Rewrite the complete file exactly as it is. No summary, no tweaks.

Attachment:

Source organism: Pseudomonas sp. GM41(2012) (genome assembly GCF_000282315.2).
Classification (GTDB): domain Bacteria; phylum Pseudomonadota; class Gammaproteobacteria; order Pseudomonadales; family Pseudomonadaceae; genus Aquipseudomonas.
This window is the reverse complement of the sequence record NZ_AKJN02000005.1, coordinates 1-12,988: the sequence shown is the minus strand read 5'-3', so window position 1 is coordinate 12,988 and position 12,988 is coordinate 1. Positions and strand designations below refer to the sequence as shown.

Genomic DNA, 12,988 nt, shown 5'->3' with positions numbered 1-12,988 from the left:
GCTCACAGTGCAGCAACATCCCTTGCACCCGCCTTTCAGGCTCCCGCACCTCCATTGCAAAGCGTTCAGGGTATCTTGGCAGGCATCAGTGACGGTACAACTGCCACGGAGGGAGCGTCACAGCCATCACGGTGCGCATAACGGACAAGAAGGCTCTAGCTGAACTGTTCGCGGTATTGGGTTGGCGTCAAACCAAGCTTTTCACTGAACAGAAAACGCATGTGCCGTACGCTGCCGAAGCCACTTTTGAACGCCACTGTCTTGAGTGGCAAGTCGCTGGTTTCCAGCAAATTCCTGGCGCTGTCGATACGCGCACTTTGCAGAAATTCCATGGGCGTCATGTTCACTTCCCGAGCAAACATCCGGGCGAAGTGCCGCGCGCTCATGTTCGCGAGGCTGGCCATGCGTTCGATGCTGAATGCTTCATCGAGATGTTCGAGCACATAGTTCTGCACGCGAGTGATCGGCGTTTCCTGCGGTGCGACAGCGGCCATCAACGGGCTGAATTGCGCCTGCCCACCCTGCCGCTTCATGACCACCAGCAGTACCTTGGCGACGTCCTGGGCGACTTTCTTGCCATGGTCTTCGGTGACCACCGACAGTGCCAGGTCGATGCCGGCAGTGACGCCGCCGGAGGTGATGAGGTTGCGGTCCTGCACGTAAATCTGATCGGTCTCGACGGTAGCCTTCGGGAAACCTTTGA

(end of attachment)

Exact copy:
Source organism: Pseudomonas sp. GM41(2012) (genome assembly GCF_000282315.2).
Classification (GTDB): domain Bacteria; phylum Pseudomonadota; class Gammaproteobacteria; order Pseudomonadales; family Pseudomonadaceae; genus Aquipseudomonas.
This window is the reverse complement of the sequence record NZ_AKJN02000005.1, coordinates 1-12,988: the sequence shown is the minus strand read 5'-3', so window position 1 is coordinate 12,988 and position 12,988 is coordinate 1. Positions and strand designations below refer to the sequence as shown.

Genomic DNA, 12,988 nt, shown 5'->3' with positions numbered 1-12,988 from the left:
GCTCACAGTGCAGCAACATCCCTTGCACCCGCCTTTCAGGCTCCCGCACCTCCATTGCAAAGCGTTCAGGGTATCTTGGCAGGCATCAGTGACGGTACAACTGCCACGGAGGGAGCGTCACAGCCATCACGGTGCGCATAACGGACAAGAAGGCTCTAGCTGAACTGTTCGCGGTATTGGGTTGGCGTCAAACCAAGCTTTTCACTGAACAGAAAACGCATGTGCCGTACGCTGCCGAAGCCACTTTTGAACGCCACTGTCTTGAGTGGCAAGTCGCTGGTTTCCAGCAAATTCCTGGCGCTGTCGATACGCGCACTTTGCAGAAATTCCATGGGCGTCATGTTCACTTCCCGAGCAAACATCCGGGCGAAGTGCCGCGCGCTCATGTTCGCGAGGCTGGCCATGCGTTCGATGCTGAATGCTTCATCGAGATGTTCGAGCACATAGTTCTGCACGCGAGTGATCGGCGTTTCCTGCGGTGCGACAGCGGCCATCAACGGGCTGAATTGCGCCTGCCCACCCTGCCGCTTCATGACCACCAGCAGTACCTTGGCGACGTCCTGGGCGACTTTCTTGCCATGGTCTTCGGTGACCACCGACAGTGCCAGGTCGATGCCGGCAGTGACGCCGCCGGAGGTGATGAGGTTGCGGTCCTGCACGTAAATCTGATCGGTCTCGACGGTAGCCTTCGGGAAACCTTTGA